GUANTANAMO BAY NAVY BASE, CUBA
Defense lawyers in the Sept. 11 case screened grisly scenes of torture from the Hollywood movie “Zero Dark Thirty” at the war court Thursday Feburary 18, 2016 in their bid to argue that the CIA gave filmmakers more access to evidence than lawyers in the death-penalty case.
The clips shown by attorneys for alleged 9/11 conspirator Ammar al Baluchi included a bruised and battered character named “Ammar” being put in a coffin-sized box, being doused with ice water in a mock waterboarding scene and being strung up by his arms, during rounds of CIA interrogation.
Miller presided over the U.S. military prison in Cuba from 2002 to 2004, shortly after then-President George W. Bush approved the use of so-called “enhanced interrogation” tactics, including waterboarding, hooding, stress positions, sleep deprivation, solitary confinement, removal of clothing, and exposure to extreme heat or cold.
Former prisoners of the camp for years have urged international courts to subpoena Miller over his role in the torture and mistreatment of detainees during his time as Guantánamo commander.
The investigation against Miller began after two French citizens, Nizar Sassi and Mourad Benchellali, who were detained at Guantánamo from 2001 to 2004 and 2005 respectively, lodged a criminal complaint against Miller in a French court. The Paris Court of Appeals approved their request last April.
of them to Guantánamo Bay.46 He added that, “[t]he current transfers mean that there are now no terrorists in the CIA program. But as more high-ranking terrorists are captured, the need to obtain intelligence from them will remain critical—and having a CIA program for questioning terrorists will continue to be crucial to getting life-saving information.”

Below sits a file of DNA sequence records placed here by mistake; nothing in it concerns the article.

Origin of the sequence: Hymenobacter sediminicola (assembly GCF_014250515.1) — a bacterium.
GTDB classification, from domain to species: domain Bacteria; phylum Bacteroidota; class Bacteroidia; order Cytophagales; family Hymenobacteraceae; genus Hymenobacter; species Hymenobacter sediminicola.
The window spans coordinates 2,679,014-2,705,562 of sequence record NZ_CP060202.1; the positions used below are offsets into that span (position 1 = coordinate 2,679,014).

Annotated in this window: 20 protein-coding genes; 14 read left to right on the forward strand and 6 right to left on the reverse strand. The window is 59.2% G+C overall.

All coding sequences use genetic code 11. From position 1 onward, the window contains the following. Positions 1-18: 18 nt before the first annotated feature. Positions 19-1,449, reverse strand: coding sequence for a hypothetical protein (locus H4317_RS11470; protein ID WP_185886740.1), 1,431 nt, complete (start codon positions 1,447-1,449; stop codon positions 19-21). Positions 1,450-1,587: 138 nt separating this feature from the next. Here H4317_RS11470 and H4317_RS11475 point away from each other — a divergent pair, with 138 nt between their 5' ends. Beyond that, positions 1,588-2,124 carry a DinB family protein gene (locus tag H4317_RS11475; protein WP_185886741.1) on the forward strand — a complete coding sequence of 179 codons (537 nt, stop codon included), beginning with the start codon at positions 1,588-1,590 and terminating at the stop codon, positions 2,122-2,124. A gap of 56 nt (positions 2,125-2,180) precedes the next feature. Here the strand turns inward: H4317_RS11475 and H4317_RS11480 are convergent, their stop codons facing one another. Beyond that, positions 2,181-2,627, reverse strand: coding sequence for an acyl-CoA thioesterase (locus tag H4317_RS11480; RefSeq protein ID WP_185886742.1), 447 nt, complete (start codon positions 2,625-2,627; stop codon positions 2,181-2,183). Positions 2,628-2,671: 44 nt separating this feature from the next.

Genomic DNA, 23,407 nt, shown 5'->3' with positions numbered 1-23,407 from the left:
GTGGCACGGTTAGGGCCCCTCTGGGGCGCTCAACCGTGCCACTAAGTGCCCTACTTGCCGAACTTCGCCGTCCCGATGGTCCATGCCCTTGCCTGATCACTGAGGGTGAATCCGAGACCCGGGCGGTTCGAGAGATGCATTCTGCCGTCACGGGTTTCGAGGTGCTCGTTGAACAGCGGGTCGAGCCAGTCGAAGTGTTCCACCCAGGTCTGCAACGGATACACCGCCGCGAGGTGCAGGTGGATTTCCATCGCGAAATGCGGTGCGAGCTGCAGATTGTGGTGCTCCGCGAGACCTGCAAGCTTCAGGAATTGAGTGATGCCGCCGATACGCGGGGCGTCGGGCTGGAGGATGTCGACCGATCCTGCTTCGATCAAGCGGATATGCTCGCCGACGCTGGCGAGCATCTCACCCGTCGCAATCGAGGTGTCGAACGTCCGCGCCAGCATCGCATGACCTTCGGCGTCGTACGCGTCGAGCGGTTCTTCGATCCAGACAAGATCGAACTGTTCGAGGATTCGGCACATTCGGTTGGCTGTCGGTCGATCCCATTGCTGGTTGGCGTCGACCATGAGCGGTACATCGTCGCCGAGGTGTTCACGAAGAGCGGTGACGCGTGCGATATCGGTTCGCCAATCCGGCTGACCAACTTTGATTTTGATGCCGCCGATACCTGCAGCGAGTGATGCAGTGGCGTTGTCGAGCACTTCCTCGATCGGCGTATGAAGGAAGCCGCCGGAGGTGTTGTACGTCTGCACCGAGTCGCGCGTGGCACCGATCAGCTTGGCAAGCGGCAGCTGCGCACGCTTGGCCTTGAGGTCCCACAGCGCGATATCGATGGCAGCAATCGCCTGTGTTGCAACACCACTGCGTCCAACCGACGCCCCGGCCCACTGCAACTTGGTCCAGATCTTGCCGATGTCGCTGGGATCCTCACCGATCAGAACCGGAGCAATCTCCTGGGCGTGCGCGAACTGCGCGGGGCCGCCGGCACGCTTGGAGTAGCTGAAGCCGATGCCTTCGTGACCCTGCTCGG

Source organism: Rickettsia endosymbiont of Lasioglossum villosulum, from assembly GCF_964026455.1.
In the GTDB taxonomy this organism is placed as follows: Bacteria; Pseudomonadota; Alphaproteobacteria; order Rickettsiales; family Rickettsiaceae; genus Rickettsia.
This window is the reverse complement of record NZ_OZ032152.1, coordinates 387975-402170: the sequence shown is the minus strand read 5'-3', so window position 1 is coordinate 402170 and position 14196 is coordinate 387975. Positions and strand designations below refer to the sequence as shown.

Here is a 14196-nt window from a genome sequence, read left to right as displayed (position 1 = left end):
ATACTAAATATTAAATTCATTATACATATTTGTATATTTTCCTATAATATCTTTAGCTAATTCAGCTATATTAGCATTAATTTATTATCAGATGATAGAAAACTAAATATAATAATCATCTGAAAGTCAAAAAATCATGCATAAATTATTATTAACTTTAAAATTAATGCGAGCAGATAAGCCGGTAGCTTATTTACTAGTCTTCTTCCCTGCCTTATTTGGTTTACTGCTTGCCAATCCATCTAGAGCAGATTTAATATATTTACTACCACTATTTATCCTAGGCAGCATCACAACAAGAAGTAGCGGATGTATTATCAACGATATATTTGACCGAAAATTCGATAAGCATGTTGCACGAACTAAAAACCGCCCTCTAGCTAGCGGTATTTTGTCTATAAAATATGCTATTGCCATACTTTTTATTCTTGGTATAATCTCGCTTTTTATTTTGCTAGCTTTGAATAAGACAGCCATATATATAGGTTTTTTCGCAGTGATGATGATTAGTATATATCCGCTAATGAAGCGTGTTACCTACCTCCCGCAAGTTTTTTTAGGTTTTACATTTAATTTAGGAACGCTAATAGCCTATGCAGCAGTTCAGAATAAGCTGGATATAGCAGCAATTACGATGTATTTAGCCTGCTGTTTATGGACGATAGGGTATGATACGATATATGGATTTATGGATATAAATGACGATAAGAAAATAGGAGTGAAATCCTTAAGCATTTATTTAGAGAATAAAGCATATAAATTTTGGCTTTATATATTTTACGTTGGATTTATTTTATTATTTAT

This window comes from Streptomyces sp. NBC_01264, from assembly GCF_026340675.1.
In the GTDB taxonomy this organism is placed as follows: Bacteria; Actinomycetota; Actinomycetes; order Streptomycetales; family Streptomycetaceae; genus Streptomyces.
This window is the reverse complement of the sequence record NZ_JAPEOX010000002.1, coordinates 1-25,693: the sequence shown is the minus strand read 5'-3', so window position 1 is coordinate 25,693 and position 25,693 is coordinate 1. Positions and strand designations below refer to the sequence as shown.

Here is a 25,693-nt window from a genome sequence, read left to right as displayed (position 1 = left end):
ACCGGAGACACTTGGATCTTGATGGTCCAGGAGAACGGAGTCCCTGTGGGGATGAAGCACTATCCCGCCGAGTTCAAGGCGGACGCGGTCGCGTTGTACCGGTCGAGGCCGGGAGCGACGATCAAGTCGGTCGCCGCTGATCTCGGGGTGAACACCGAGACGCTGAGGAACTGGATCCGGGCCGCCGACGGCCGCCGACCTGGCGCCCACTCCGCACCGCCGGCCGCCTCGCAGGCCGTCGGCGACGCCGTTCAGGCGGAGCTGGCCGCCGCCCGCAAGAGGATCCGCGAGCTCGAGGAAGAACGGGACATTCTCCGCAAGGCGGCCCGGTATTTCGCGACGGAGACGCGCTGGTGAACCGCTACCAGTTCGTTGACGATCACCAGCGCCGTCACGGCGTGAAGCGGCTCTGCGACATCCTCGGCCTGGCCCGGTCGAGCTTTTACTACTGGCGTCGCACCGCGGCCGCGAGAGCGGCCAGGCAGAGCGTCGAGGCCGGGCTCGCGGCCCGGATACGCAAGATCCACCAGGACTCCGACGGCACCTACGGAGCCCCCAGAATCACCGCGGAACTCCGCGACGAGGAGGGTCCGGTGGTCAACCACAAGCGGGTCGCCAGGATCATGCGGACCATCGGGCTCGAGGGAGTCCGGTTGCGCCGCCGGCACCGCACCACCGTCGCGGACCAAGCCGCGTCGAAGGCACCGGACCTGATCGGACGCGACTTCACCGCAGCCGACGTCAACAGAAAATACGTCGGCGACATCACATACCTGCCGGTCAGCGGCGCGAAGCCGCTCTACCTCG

The CIA secretly held its detainees in Afghanistan, Lithuania, Morocco, Poland, Romania, Thailand, and Guantánamo Bay.
President Bush has stated that about a hundred detainees were held under the CIA secret detention program, about a third of whom were questioned using “enhanced interrogation techniques.”
These techniques included abusive methods such as “walling” (quickly pulling the detainee forward and then thrusting him against a flexible false wall), “water
dousing,” “stress positions” (forcing the detainee to remain in body positions designed to induce physical discomfort), “wall standing” (forcing the detainee to remain standing with his arms outstretched in front of him so that his fingers touch a wall four to five feet away and support his entire body weight), “cramped confinement” in a box, “insult slaps,” (slapping the detainee on the face with fingers spread), “facial hold” (holding a detainee’s head temporarily immobile during interrogation with palms on either side of the face), “attention grasp” (grasping the detainee with both hands, one hand on each side of the collar opening, and quickly drawing him toward the interrogator), forced nudity, sleep deprivation while being vertically shackled, and dietary manipulation.
President Bush stated that he authorized “waterboarding,” which was applied on